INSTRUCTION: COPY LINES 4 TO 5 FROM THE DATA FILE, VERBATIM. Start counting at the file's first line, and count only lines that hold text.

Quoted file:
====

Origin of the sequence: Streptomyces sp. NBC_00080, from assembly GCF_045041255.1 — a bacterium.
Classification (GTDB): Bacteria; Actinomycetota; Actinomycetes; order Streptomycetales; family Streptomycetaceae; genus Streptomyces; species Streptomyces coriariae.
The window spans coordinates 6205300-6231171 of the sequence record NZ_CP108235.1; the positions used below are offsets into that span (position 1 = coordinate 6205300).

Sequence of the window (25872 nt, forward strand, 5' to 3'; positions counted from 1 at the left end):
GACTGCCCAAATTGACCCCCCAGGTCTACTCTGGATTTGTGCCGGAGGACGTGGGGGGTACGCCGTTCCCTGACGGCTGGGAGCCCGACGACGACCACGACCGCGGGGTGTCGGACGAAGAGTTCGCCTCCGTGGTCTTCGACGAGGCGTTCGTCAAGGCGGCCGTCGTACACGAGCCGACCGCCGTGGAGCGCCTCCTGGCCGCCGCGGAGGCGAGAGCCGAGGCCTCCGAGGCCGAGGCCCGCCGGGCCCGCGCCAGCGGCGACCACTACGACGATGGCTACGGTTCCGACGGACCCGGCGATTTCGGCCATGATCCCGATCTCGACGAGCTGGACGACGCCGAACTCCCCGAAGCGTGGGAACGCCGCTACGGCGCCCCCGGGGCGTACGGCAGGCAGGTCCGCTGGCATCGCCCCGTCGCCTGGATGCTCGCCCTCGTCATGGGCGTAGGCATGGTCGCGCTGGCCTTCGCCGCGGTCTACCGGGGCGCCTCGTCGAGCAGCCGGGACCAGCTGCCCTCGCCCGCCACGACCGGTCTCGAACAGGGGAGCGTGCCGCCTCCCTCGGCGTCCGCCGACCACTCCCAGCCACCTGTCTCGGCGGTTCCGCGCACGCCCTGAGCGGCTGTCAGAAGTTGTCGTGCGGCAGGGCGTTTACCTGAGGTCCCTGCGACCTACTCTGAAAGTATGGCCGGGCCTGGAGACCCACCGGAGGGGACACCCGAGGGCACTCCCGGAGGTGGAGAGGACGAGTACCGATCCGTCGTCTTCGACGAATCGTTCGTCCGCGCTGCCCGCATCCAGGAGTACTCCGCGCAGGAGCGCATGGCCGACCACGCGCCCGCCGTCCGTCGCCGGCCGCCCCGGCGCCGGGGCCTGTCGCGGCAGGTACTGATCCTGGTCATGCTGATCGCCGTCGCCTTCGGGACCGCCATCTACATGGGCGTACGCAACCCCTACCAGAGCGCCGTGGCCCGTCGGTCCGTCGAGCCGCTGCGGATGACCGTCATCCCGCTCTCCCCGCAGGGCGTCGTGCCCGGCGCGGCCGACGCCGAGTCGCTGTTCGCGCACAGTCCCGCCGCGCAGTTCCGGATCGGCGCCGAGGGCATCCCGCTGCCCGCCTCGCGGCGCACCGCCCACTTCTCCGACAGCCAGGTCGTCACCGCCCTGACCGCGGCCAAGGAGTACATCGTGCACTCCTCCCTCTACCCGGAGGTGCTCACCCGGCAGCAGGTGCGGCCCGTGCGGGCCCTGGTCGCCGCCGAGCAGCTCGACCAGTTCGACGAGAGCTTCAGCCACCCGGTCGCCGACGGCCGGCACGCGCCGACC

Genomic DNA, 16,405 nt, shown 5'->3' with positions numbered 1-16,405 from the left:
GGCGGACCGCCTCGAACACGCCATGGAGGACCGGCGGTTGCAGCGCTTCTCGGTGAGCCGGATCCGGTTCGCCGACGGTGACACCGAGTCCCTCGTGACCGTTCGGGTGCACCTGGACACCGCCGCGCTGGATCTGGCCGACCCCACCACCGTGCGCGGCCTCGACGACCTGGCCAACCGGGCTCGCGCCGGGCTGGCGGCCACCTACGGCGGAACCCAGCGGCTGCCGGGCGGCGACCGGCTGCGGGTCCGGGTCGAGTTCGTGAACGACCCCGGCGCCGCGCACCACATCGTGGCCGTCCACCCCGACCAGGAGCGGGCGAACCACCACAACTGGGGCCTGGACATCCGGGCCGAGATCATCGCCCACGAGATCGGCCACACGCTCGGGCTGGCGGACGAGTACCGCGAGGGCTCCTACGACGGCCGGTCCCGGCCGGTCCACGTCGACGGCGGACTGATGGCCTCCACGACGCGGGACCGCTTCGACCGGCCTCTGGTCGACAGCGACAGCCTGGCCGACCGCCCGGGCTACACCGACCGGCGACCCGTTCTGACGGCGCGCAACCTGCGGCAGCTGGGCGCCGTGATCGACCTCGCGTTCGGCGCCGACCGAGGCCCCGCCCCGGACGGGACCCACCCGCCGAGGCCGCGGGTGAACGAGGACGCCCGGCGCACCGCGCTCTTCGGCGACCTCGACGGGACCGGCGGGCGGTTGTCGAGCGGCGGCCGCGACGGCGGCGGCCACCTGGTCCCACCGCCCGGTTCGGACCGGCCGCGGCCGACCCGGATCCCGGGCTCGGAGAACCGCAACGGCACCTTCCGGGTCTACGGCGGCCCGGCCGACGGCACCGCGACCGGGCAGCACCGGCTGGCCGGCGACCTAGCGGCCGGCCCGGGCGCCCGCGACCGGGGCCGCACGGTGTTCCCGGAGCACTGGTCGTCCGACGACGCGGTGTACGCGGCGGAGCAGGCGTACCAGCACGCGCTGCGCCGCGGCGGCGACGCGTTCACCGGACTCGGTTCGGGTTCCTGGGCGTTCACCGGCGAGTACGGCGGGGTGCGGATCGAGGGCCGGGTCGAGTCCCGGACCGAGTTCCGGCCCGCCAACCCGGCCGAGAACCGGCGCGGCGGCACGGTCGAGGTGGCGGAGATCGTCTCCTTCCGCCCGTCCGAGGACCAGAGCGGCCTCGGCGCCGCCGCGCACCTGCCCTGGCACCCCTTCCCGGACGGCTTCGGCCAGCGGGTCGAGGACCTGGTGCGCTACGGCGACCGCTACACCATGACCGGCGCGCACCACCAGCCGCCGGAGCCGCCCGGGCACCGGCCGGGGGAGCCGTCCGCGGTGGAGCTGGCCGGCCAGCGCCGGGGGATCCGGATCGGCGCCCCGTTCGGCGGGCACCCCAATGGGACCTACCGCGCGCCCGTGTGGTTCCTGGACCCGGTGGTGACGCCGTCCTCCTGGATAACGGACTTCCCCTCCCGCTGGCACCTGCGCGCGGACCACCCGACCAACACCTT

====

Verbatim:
Sequence of the window (25872 nt, forward strand, 5' to 3'; positions counted from 1 at the left end):
GACTGCCCAAATTGACCCCCCAGGTCTACTCTGGATTTGTGCCGGAGGACGTGGGGGGTACGCCGTTCCCTGACGGCTGGGAGCCCGACGACGACCACGACCGCGGGGTGTCGGACGAAGAGTTCGCCTCCGTGGTCTTCGACGAGGCGTTCGTCAAGGCGGCCGTCGTACACGAGCCGACCGCCGTGGAGCGCCTCCTGGCCGCCGCGGAGGCGAGAGCCGAGGCCTCCGAGGCCGAGGCCCGCCGGGCCCGCGCCAGCGGCGACCACTACGACGATGGCTACGGTTCCGACGGACCCGGCGATTTCGGCCATGATCCCGATCTCGACGAGCTGGACGACGCCGAACTCCCCGAAGCGTGGGAACGCCGCTACGGCGCCCCCGGGGCGTACGGCAGGCAGGTCCGCTGGCATCGCCCCGTCGCCTGGATGCTCGCCCTCGTCATGGGCGTAGGCATGGTCGCGCTGGCCTTCGCCGCGGTCTACCGGGGCGCCTCGTCGAGCAGCCGGGACCAGCTGCCCTCGCCCGCCACGACCGGTCTCGAACAGGGGAGCGTGCCGCCTCCCTCGGCGTCCGCCGACCACTCCCAGCCACCTGTCTCGGCGGTTCCGCGCACGCCCTGAGCGGCTGTCAGAAGTTGTCGTGCGGCAGGGCGTTTACCTGAGGTCCCTGCGACCTACTCTGAAAGTATGGCCGGGCCTGGAGACCCACCGGAGGGGACACCCGAGGGCACTCCCGGAGGTGGAGAGGACGAGTACCGATCCGTCGTCTTCGACGAATCGTTCGTCCGCGCTGCCCGCATCCAGGAGTACTCCGCGCAGGAGCGCATGGCCGACCACGCGCCCGCCGTCCGTCGCCGGCCGCCCCGGCGCCGGGGCCTGTCGCGGCAGGTACTGATCCTGGTCATGCTGATCGCCGTCGCCTTCGGGACCGCCATCTACATGGGCGTACGCAACCCCTACCAGAGCGCCGTGGCCCGTCGGTCCGTCGAGCCGCTGCGGATGACCGTCATCCCGCTCTCCCCGCAGGGCGTCGTGCCCGGCGCGGCCGACGCCGAGTCGCTGTTCGCGCACAGTCCCGCCGCGCAGTTCCGGATCGGCGCCGAGGGCATCCCGCTGCCCGCCTCGCGGCGCACCGCCCACTTCTCCGACAGCCAGGTCGTCACCGCCCTGACCGCGGCCAAGGAGTACATCGTGCACTCCTCCCTCTACCCGGAGGTGCTCACCCGGCAGCAGGTGCGGCCCGTGCGGGCCCTGGTCGCCGCCGAGCAGCTCGACCAGTTCGACGAGAGCTTCAGCCACCCGGTCGCCGACGGCCGGCACGCGCCGACC